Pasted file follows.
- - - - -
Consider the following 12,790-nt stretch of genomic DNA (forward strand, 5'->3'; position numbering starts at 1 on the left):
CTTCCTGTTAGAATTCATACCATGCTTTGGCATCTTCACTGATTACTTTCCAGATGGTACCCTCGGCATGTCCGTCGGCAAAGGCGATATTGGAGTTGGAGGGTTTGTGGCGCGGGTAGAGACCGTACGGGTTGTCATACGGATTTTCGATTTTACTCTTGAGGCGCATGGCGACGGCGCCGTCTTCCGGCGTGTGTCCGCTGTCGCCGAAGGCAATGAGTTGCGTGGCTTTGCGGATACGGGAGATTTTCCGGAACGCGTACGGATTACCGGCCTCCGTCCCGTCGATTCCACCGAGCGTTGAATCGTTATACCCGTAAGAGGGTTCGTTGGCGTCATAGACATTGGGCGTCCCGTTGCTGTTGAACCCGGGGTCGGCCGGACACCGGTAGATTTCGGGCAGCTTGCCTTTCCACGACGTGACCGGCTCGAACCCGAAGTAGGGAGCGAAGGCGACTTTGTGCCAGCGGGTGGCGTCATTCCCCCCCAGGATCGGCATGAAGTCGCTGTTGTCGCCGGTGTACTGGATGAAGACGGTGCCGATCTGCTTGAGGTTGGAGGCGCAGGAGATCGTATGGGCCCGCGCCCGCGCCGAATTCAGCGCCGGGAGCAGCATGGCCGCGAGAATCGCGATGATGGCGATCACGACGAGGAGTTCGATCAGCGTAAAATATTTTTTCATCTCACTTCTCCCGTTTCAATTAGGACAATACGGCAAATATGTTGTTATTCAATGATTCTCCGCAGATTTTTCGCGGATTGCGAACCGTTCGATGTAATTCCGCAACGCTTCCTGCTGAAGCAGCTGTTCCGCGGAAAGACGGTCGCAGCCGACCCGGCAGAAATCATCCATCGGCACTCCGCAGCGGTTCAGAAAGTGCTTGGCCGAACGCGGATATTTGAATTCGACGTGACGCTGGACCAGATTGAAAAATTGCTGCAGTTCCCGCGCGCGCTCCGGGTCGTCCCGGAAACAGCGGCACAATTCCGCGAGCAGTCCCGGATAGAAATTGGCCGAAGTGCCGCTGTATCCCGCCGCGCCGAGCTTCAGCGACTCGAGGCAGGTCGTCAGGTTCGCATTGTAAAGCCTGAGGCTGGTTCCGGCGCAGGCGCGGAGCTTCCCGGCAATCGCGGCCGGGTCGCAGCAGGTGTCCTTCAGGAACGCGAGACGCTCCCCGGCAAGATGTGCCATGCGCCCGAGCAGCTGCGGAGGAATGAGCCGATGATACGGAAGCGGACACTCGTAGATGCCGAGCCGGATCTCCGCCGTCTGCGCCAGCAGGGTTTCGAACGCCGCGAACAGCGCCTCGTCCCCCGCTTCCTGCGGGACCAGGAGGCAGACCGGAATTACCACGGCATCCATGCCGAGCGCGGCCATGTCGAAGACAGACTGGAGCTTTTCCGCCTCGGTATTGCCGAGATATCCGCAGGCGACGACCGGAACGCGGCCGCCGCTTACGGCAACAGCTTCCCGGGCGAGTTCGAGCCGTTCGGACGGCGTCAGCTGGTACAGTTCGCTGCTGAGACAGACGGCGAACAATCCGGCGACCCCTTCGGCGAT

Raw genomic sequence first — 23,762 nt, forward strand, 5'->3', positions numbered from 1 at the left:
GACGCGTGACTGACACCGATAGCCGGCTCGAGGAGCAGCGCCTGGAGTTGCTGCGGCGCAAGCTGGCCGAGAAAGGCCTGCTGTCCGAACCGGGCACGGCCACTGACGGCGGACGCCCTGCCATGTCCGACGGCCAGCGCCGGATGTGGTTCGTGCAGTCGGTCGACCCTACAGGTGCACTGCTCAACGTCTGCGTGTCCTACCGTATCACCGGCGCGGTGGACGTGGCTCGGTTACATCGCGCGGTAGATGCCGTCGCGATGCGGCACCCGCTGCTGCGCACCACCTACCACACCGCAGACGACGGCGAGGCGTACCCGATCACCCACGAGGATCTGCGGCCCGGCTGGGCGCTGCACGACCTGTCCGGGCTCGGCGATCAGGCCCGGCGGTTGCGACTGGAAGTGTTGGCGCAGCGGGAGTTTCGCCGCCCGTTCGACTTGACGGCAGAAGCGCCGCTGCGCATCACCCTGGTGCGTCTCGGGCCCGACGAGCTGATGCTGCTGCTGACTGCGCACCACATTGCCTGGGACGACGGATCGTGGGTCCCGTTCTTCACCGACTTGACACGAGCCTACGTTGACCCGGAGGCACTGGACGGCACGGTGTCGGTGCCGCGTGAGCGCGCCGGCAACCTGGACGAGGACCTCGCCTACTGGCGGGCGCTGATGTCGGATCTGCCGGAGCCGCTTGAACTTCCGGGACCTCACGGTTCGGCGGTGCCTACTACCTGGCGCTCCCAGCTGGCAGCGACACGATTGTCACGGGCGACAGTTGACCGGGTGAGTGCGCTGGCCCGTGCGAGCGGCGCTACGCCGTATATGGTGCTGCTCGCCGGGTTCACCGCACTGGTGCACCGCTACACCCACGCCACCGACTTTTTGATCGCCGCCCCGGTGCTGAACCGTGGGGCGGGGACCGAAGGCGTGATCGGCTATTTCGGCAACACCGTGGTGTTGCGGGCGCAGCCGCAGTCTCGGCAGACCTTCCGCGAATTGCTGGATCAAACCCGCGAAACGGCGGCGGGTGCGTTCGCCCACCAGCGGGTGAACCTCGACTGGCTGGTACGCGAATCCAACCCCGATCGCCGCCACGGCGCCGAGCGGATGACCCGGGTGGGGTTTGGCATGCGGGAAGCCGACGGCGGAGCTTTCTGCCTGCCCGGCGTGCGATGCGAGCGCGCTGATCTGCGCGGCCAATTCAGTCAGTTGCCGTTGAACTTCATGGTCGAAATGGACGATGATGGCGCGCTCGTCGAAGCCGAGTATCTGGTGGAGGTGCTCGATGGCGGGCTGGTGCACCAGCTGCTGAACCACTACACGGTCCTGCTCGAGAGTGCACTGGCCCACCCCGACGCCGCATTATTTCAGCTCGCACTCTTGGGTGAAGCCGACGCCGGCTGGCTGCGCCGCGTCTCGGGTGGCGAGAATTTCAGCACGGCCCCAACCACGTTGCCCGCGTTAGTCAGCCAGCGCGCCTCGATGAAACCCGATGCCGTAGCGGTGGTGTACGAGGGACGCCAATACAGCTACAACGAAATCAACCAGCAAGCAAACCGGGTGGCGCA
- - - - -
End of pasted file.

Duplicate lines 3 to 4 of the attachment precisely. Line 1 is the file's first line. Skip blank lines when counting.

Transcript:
Raw genomic sequence first — 23,762 nt, forward strand, 5'->3', positions numbered from 1 at the left:
GACGCGTGACTGACACCGATAGCCGGCTCGAGGAGCAGCGCCTGGAGTTGCTGCGGCGCAAGCTGGCCGAGAAAGGCCTGCTGTCCGAACCGGGCACGGCCACTGACGGCGGACGCCCTGCCATGTCCGACGGCCAGCGCCGGATGTGGTTCGTGCAGTCGGTCGACCCTACAGGTGCACTGCTCAACGTCTGCGTGTCCTACCGTATCACCGGCGCGGTGGACGTGGCTCGGTTACATCGCGCGGTAGATGCCGTCGCGATGCGGCACCCGCTGCTGCGCACCACCTACCACACCGCAGACGACGGCGAGGCGTACCCGATCACCCACGAGGATCTGCGGCCCGGCTGGGCGCTGCACGACCTGTCCGGGCTCGGCGATCAGGCCCGGCGGTTGCGACTGGAAGTGTTGGCGCAGCGGGAGTTTCGCCGCCCGTTCGACTTGACGGCAGAAGCGCCGCTGCGCATCACCCTGGTGCGTCTCGGGCCCGACGAGCTGATGCTGCTGCTGACTGCGCACCACATTGCCTGGGACGACGGATCGTGGGTCCCGTTCTTCACCGACTTGACACGAGCCTACGTTGACCCGGAGGCACTGGACGGCACGGTGTCGGTGCCGCGTGAGCGCGCCGGCAACCTGGACGAGGACCTCGCCTACTGGCGGGCGCTGATGTCGGATCTGCCGGAGCCGCTTGAACTTCCGGGACCTCACGGTTCGGCGGTGCCTACTACCTGGCGCTCCCAGCTGGCAGCGACACGATTGTCACGGGCGACAGTTGACCGGGTGAGTGCGCTGGCCCGTGCGAGCGGCGCTACGCCGTATATGGTGCTGCTCGCCGGGTTCACCGCACTGGTGCACCGCTACACCCACGCCACCGACTTTTTGATCGCCGCCCCGGTGCTGAACCGTGGGGCGGGGACCGAAGGCGTGATCGGCTATTTCGGCAACACCGTGGTGTTGCGGGCGCAGCCGCAGTCTCGGCAGACCTTCCGCGAATTGCTGGATCAAACCCGCGAAACGGCGGCGGGTGCGTTCGCCCACCAGCGGGTGAACCTCGACTGGCTGGTACGCGAATCCAACCCCGATCGCCGCCACGGCGCCGAGCGGATGACCCGGGTGGGGTTTGGCATGCGGGAAGCCGACGGCGGAGCTTTCTGCCTGCCCGGCGTGCGATGCGAGCGCGCTGATCTGCGCGGCCAATTCAGTCAGTTGCCGTTGAACTTCATGGTCGAAATGGACGATGATGGCGCGCTCGTCGAAGCCGAGTATCTGGTGGAGGTGCTCGATGGCGGGCTGGTGCACCAGCTGCTGAACCACTACACGGTCCTGCTCGAGAGTGCACTGGCCCACCCCGACGCCGCATTATTTCAGCTCGCACTCTTGGGTGAAGCCGACGCCGGCTGGCTGCGCCGCGTCTCGGGTGGCGAGAATTTCAGCACGGCCCCAACCACGTTGCCCGCGTTAGTCAGCCAGCGCGCCTCGATGAAACCCGATGCCGTAGCGGTGGTGTACGAGGGACGCCAATACAGCTACAACGAAATCAACCAGCAAGCAAACCGGGTGGCGCA